The gospel shows us such glory in God and in ourselves, because of Christ, that gospel-people become accomplishment-hungry. A Christian family should be like an anthill, everyone busily accomplishing something. A healthy church is like an anthill, everybody actively achieving together. Wise people love goals and strategies to leverage their present into a better future. Sluggards are like Mr. Macawber, “waiting for something to turn up.” It won’t.

The sluggard procrastinates. He treats each precious moment of God-given life as no-big-deal. He isn’t astounded that the grace of God is giving him one more moment to live for Christ. What is the sluggard thinking? Verse 10: “‘A little sleep, a little slumber, a little folding of the hands to rest.’” Just a little bit more, always. But “a little” is not a little. Verse 11 predicts the eventual cascade of consequences crashing into his life with inescapable force. There he is, a tragic buffoon, helpless and worthless. In his book Lord, Make My Life A Miracle, my dad concludes this way:

Your danger and mine is not that we become criminals, but rather that we become respectable, decent, commonplace, mediocre Christians. The twentieth-century temptations that really sap our spiritual power are the television, banana cream pie, the easy chair, and the credit card. The Christian wins or loses in those seemingly innocent little moments of decision. Lord, make my life a miracle!

Some of us have been settling for “a little,” and not even noticing it. How long will you lie there? When will you arise from your sleep and accomplish something great for Christ? Stop telling yourself you’re a loser. Stop telling yourself your dad let you down. God has given you Christ, his very best. What are you going to do about that?

As we get traction in this way, we can expect counterattack. One of the devil’s favorite strategies is to disrupt our unity:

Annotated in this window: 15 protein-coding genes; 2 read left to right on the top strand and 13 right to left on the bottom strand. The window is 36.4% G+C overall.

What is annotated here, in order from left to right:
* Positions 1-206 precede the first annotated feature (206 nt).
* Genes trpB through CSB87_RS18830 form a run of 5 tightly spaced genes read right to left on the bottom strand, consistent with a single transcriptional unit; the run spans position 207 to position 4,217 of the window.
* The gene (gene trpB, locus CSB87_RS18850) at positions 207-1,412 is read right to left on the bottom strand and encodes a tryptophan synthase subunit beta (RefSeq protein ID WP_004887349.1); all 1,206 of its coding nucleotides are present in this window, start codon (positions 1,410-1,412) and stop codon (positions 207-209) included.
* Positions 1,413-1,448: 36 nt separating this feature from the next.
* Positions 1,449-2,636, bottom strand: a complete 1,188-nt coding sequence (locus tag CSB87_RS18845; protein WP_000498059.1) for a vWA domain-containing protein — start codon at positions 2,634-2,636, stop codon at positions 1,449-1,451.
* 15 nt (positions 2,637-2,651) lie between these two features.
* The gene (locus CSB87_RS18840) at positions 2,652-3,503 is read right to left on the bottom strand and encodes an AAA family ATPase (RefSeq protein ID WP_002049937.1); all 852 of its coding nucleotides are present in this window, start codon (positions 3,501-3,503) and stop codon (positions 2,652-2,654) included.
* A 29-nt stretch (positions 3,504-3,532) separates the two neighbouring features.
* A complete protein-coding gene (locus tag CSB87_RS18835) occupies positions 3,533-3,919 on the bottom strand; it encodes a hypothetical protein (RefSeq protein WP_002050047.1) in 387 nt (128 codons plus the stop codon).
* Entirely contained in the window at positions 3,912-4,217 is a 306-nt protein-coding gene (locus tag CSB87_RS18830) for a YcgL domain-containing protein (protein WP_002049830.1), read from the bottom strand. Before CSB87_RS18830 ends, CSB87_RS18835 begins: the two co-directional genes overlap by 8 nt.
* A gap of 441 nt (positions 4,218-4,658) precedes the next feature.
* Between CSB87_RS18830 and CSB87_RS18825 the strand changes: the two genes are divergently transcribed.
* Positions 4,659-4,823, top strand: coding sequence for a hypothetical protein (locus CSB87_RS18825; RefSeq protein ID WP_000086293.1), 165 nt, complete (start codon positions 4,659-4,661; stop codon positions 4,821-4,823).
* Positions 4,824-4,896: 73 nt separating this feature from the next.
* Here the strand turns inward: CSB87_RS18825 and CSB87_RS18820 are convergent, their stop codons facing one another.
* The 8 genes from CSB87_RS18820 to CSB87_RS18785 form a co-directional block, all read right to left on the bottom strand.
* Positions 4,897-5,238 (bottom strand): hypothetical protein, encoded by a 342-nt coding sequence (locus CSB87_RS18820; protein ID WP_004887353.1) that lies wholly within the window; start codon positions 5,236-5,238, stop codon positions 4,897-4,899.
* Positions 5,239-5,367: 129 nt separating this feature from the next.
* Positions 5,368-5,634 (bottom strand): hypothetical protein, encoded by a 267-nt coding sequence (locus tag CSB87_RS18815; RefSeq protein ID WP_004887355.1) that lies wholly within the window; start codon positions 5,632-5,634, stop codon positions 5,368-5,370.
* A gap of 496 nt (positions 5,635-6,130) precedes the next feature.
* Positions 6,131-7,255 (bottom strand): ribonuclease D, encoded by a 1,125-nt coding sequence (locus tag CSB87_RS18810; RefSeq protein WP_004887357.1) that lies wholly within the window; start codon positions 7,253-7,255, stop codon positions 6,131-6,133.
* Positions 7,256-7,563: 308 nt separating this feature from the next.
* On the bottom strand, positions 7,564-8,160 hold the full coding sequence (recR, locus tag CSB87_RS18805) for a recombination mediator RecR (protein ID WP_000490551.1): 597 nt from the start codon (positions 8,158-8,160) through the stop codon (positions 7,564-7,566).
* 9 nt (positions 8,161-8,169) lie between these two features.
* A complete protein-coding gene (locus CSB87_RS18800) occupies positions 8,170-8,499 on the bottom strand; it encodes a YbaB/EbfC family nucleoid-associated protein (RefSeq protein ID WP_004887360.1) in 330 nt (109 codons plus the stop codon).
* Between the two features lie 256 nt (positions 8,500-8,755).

A worthless person, a wicked man,
goes about with crooked speech,
winks with his eyes, signals with his feet,
points with his finger,
with perverted heart devises evil,
continually sowing discord;
therefore calamity will come upon him suddenly;
in a moment he will be broken beyond healing.
—Proverbs 6:12-15

The Bible looks at a sneaky, disruptive person and calls him “worthless” in verse 12. The Hebrew is beliyyacal. It means “without benefit or profit or use.” And that Hebrew word comes over into the New Testament as a name for the devil himself: “What accord has Christ with Belial?” (2 Corinthians 6:15). It’s wonderful to have doubters and skeptics here in church. But in the churches of America today we have members and even leaders who not on Christ’s side. Everyone sins stupidly. But some church people sin aggressively. That is what our passage condemns.

How do people sin aggressively? In little ways, but with huge impact. You see, in verse 13, the little acts of non-verbal communication – winking, signaling, pointing, to sow discord. I was sitting in the back row of a meeting once. The leader was up front. I noticed another man over at the right end of the back row leaning back in his seat, looking slyly at another man over on the left end of the back row, and rolling his eyes in disdain with a smirk on his face as if to say, “Can you believe that moron up front?” God is saying, in verse 15, “I will punish that behavior, because my Son died to bring you together in unity!” Look how intensely God feels about this:

There are six things that the LORD hates,
seven that are an abomination to him:
haughty eyes, a lying tongue,
and hands that shed innocent blood,
a heart that devises wicked plans,
feet that make haste to run to evil,
a false witness who breathes out lies,
and one who sows discord among brothers.
—Proverbs 6:16-19

When the Old Testament uses this literary device (x // x + 1), as in “three // four” (Proverbs 30:18-19, 29-31) or “six // seven,” it’s the last item in the list that matters most. The seventh thing the Lord hates, “one who sows discord among brothers,” is the key to understanding the other six things the Lord hates. What he hates about haughty eyes is that their arrogance sows discord among brothers. What God hates about a lying tongue is how its gossip and slander sow discord among brothers, and so forth. God hates all discord with a passion. That’s what “abomination” means. It turns his stomach.

But God delights in unity: “Behold, how good and pleasant it is when brothers dwell in unity!” (Psalm 133:1). Christ himself dwells in the midst of unity. Our unity is his cross becoming real in our hearts, as we demote Self for his sake and we care about Self less and we exalt him more. By our unity in Christ, we’re not just being nice; we’re being prophetic. We are saying to all the divisive idols of this world, “Jesus is Lord, and you’re not. Jesus makes life sweet, and you don’t. Jesus brings people together, and you can’t. You have no claim on us here. We belong to the Lord Jesus Christ, the crucified Friend of sinners, and we will have the whole world know it.” He who was in the form of God made himself nothing, he humbled himself down to our level, even down to the level of a servant, all the way down to the level of a condemned criminal. Therefore, God delighted to exalt him (Philippians 2:1-11). Okay, now we know how to live, and how God will exalt us too.